A friend of mine was visiting over the weekend. He's a geographer who teaches at a small liberal arts college in the Great Lakes region. He was showing my partner and I the new Street View feature in Google Earth, which allows you to literally navigate down the road as though you were driving. I mentioned that there'd been some fallout from people who had been photographed by the Google camera in ways they didn't appreciate: climbing over a fence, picking their nose, or even just being photographed someplace where they oughtn't to have been at that moment (skipping a day of work, for instance). And my friend said that in our modern surveillance environment, he thought that we had no expectation of privacy whatsoever when in a public space. I thought, on the other hand, that it was entirely reasonable to be anonymous.
About thirty years ago, the environmental psychologist Irv Altman laid out four strategies we use to moderate privacy: isolation, or being away from others; enclosure, or putting a barrier between ourselves and others; reserve, or sending body-language signals that we don't wish to be bothered; and anonymity, or locating oneself in an environment where information about you won't be noticed because there's no larger narrative frame to put it into. Anymore, it seems, enclosure is the only mode of privacy we have available.
My friend has the belief that he does at least in part because he knows how much data is available, how it can be organized and analyzed, and (in most cases) who has access to it. Most of us have no idea how thoroughly our lives can be tracked. Your cell phone allows GPS location of paths; your credit card can tell us not only what you bought, but where and when; your lawn chair might have an RFID chip in it, installed to let WalMart have better control over employee theft but now available to know where that chair is forever and ever; every written item ever written by or about you is available by Googling at a moment's notice. I read not long ago that the average American is photographed or videotaped about 15 times per day, in stores, workplaces, and even street corners.
We had this conversation on Sunday. This morning (Monday) on NPR, there was a discussion of exactly this phenomenon in the context of London. A woman was talking about trying to get her three-year-old into a highly competitive preschool; when the family went back for their interview, they were presented with a detailed database of all of their locations and activities for the previous two weeks. Apparently, English law allows for broad access to records (including GPS records from telephones, the phone logs themselves, and access to public-space video) as long as the person or organization asking for the information can demonstrate some "public good." In this case, the school wanted to verify that the family in question lived within the school district and wasn't falsifying their residential address in order to get their kid into this school. In addition, information gathering by law enforcement is not constrained by severity of accused crime; as one Minister of Parliament said, "If you've dropped a sweet paper (candy wrapper) on the street, we can take a DNA sample."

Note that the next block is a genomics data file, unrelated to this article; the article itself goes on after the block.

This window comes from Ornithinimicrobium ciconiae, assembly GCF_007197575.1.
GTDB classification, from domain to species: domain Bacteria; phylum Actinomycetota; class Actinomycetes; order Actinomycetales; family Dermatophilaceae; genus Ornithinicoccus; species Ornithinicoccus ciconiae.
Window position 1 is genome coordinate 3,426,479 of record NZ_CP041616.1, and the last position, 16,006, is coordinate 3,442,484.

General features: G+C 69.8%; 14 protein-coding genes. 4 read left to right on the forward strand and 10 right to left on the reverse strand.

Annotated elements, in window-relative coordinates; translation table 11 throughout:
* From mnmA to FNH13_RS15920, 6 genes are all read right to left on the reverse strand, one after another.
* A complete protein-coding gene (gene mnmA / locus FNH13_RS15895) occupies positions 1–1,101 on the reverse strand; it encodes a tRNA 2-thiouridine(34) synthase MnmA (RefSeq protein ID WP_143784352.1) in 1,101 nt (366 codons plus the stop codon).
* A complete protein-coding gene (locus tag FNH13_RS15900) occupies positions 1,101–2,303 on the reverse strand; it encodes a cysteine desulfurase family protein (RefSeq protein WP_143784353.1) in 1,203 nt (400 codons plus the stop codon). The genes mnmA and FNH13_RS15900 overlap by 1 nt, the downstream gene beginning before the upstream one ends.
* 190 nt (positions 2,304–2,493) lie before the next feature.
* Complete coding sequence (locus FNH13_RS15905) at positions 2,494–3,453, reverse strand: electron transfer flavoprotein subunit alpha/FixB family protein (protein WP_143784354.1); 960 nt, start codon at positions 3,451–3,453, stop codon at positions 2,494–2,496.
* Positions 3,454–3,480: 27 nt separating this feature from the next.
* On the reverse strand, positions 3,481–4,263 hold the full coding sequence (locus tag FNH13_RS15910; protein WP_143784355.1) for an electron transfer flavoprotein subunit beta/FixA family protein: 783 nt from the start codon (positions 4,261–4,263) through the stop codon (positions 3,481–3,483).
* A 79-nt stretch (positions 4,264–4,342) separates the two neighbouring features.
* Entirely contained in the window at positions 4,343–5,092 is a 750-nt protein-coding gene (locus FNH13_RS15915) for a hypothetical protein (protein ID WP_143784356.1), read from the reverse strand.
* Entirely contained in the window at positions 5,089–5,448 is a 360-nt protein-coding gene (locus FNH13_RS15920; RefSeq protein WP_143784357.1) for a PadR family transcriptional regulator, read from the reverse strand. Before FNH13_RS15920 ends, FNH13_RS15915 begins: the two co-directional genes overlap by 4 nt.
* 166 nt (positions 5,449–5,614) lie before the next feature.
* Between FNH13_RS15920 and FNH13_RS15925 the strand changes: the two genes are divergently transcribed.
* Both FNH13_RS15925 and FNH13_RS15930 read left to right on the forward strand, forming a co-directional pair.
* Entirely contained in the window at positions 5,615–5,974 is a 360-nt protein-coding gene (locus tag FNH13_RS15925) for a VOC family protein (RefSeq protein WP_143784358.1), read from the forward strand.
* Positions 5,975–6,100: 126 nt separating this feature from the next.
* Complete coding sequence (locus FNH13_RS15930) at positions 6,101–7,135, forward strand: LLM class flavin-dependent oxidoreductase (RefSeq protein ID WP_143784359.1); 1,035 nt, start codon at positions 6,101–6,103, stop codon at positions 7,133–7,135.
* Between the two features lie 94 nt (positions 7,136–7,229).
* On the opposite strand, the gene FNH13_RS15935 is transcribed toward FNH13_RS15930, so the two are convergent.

There's a tribunal you can complain to if you think your privacy has been violated, but that tribunal has ruled in favor of the complainant exactly once in the seven years it's existed. More chilling, though, is that there haven't been all that many complaints in the first place. We seem to not mind that all of our activities are potentially in the public record, that the concept of privacy (which Altman characterized as the ability to modulate information) has lost precedence to the fact of surveillance. In the USA PATRIOT Act world, a desire for privacy is itself seen as a presumption of some form of guilt; the accusation is that someone who wants privacy has something to hide.
In this light, is public space desirable any more? Does the joy of social engagement also carry within it the poison sting of the Panopticon? As a larger question, do the notions of place and time carry weight any longer? I exist (as a writer, at least) everywhere and all at once. With the right access privileges, I can see you (as you are now and as you've ever existed) regardless of where you might be.
Like much of Modernism, our surrender to surveillance is brought about because we have better answers to what we can do than to what we should do. We have nearly infinite amounts of data storage space (I just bought a 250Gb hard drive last week that fits in my shirt pocket); every cell phone has a camera and GPS tag; digital telephone systems allow one-time conversations to be called back to life any time Verizon chooses. We know how to do damn near anything; we haven't always considered why.